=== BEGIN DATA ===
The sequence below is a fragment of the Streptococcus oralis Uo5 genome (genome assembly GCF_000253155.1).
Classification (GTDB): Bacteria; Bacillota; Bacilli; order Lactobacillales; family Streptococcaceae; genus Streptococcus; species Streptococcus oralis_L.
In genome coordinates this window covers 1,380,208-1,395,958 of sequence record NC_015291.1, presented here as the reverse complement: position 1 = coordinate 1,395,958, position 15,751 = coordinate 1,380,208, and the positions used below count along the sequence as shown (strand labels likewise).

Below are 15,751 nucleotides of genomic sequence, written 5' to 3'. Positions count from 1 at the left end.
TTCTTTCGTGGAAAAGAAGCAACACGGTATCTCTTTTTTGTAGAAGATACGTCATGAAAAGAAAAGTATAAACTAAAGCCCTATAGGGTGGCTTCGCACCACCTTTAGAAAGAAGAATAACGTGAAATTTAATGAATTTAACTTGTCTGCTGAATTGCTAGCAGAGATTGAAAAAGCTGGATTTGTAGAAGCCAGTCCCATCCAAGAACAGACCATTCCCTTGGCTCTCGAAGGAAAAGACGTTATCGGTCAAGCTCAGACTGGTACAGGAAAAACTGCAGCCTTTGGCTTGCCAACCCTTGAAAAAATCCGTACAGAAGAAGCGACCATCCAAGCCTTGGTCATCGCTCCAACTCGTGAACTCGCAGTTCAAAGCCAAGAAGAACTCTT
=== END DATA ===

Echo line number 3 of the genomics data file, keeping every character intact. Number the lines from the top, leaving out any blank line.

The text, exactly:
In genome coordinates this window covers 1,380,208-1,395,958 of sequence record NC_015291.1, presented here as the reverse complement: position 1 = coordinate 1,395,958, position 15,751 = coordinate 1,380,208, and the positions used below count along the sequence as shown (strand labels likewise).